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LIPA: More than 10,000 without power after snowstorm hits Long Island

Utility trucks from Ohio and Indiana wait at

Utility trucks from Ohio and Indiana wait at a National Grid staging area in Bethpage State Park. (Feb. 8, 2013) Credit: Newsday / John Paraskevas

More than 10,000 customers were without power after a major snowstorm hit the Long Island area, according to the Long Island Power Authority.

Wendy Lang of National Grid says they can get most customers back on line within 24 hours if crews can reach them, according to the Associated Press.

National Grid was preparing for a "significant" restoration effort with a ground force of 1,000 workers as the major winter storm hit an electric system just recovered from superstorm Sandy.

Friday, National Grid said its estimate of about 100,000 power outages from the blizzard could grow if conditions worsened, but that it did not expect them to last more than a day. 

On its first day in the driver's seat of LIPA's storm response, National Grid said it had hired 240 out-of-state high-voltage-line workers and 100 tree trimmers from outside. They will help the 500 local linemen and 150 tree trimmers already working for the company.

The New York Power Authority, meanwhile, has staff members on Long Island supporting National Grid's response to the storm, according to a source in Gov. Andrew M. Cuomo's administration, which is communicating directly with National Grid executives.

Asked if National Grid executives are required to seek LIPA approvals for all storm-response decisions, the source said, "That is not happening."

The roughly 1,000 people National Grid has on the ground are in sharp contrast to the more than 14,000 who ultimately helped restore power after Sandy, which cut the juice to more than 1 million Long Islanders.

At a briefing Friday, John Bruckner, president of National Grid's Long Island electric-system division, said the utility was ready for the storm, which he predicted "will cause damage."

The company expects "significant restoration efforts," he said, but added that he expects that any outages will be restored within a day.

Michael Taunton, the chief operating officer at LIPA, was introduced on the call, but Bruckner led it.

Bruckner said while the LIPA system endured significant damage during Sandy, "I will tell you that the damage . . . has been repaired."

He said National Grid is fully stocked with material -- after replacing thousands of telephone poles, transformers and hundreds of miles of wire after Sandy. "We do not expect any material shortages throughout this event," he said.

He said he doesn't expect storm surge levels to cause anywhere near the flooding damage that Sandy did, but the company has sandbagged substations in areas where flooding could be a problem, including one in Oyster Bay.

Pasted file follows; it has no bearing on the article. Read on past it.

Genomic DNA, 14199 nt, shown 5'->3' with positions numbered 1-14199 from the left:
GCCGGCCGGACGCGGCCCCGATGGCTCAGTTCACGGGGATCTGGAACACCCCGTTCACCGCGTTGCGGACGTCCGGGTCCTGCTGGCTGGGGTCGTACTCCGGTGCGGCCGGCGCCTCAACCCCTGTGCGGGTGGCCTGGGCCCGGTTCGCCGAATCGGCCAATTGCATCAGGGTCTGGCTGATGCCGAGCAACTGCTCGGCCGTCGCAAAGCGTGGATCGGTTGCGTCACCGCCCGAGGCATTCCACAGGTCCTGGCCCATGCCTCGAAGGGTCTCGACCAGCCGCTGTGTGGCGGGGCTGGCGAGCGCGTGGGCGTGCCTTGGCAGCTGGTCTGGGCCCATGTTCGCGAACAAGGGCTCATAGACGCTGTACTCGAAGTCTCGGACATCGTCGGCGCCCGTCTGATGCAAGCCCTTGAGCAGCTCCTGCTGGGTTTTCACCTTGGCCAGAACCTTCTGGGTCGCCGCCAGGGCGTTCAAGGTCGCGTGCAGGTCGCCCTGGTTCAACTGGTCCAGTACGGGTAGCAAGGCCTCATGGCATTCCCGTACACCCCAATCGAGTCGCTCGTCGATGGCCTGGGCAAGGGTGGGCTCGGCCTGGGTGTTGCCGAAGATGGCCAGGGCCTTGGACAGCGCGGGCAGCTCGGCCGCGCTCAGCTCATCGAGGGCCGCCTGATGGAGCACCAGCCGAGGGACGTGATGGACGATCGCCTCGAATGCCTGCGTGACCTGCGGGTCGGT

Having more than 240 extra workers on the ground before the storm would be a game changer in terms of response, Bruckner said. "We didn't see the [worker] resources until many days into Sandy," which required more than two weeks for full restoration.

National Grid will manage the restoration effort from its Hicksville headquarters, a major change from Sandy, when crews were dispatched locally from its scores of substations throughout Long Island.

Taunton, LIPA's finance chief who was recently named chief operating officer, said that while LIPA has passed off the prime communications and command function, it continues to maintain an "oversight" role of National Grid and other normal functions during the storm.

Asked specifically what oversight role he'd play, he said LIPA was involved in "pre-meetings" to determine "what type of resources we need" and in "working together in communicating with the governor's office."

The Cuomo administration source said state officials were "communicating [directly] with National Grid, monitoring their response to the storm."LIPA doesn't have a permanent chief executive, and its vice president of customer service left in a management exodus after Sandy.

Beyond the 240 crew members it has already contracted for, National Grid has not requested other outside crews, said Wendy Ladd, the National Grid spokeswoman who has taken charge of a function normally handled by LIPA representatives.

Ladd said any outages were expected to be short-lived.

"We expect [outages could last] 24 hours, but not four or five days," she said.

LIPA on Friday said it turned over storm-response and control of the system to National Grid -- the first time LIPA has ceded control of operations during a potential emergency -- because the outside contractor was "best suited" to handle the work.

"As LIPA's service provider and to ensure consistency in messaging, National Grid is commanding this incident and is best suited to communicate storm preparation and storm response to the public," said LIPA spokesman Mark Gross.

Not everyone backed the move. "As a new board member, I've been less than impressed with National Grid to date," trustee Jeffrey Greenfield said. "I'm waiting to be impressed."

National Grid will work around the clock Friday night responding to any outages, Ladd said.

Separately, National Grid's natural gas delivery division warned customers that heavy snow and icing conditions could pose a "serious safety risk" around gas vents and meters, and advised customers to "closely inspect areas around and over gas meters, service hook-ups and vents" that could damage equipment and prevent carbon monoxide from properly venting.

The company said in a statement that its crews were patrolling low-lying, flood-prone areas and natural gas facilities. "Customer contact offices will be increasing staffing, and support personnel are making sure that crew locations are fully stocked with equipment to repair service as needed," the company said.

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